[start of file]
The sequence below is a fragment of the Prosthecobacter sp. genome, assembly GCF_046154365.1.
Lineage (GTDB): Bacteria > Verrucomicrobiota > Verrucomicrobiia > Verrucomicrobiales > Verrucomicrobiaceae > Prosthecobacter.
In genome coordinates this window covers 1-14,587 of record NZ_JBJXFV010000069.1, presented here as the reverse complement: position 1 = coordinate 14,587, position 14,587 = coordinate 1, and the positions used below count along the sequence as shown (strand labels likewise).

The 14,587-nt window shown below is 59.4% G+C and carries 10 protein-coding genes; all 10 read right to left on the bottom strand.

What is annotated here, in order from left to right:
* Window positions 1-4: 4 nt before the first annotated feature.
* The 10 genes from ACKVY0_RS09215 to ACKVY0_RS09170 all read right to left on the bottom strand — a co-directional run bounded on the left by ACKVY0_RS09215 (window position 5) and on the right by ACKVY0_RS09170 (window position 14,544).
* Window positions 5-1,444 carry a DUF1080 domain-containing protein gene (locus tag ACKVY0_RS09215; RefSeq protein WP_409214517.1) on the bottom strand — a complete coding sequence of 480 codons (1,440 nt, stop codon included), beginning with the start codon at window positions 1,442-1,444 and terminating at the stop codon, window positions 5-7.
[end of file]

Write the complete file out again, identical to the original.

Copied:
The sequence below is a fragment of the Prosthecobacter sp. genome, assembly GCF_046154365.1.
Lineage (GTDB): Bacteria > Verrucomicrobiota > Verrucomicrobiia > Verrucomicrobiales > Verrucomicrobiaceae > Prosthecobacter.
In genome coordinates this window covers 1-14,587 of record NZ_JBJXFV010000069.1, presented here as the reverse complement: position 1 = coordinate 14,587, position 14,587 = coordinate 1, and the positions used below count along the sequence as shown (strand labels likewise).

The 14,587-nt window shown below is 59.4% G+C and carries 10 protein-coding genes; all 10 read right to left on the bottom strand.

What is annotated here, in order from left to right:
* Window positions 1-4: 4 nt before the first annotated feature.
* The 10 genes from ACKVY0_RS09215 to ACKVY0_RS09170 all read right to left on the bottom strand — a co-directional run bounded on the left by ACKVY0_RS09215 (window position 5) and on the right by ACKVY0_RS09170 (window position 14,544).
* Window positions 5-1,444 carry a DUF1080 domain-containing protein gene (locus tag ACKVY0_RS09215; RefSeq protein WP_409214517.1) on the bottom strand — a complete coding sequence of 480 codons (1,440 nt, stop codon included), beginning with the start codon at window positions 1,442-1,444 and terminating at the stop codon, window positions 5-7.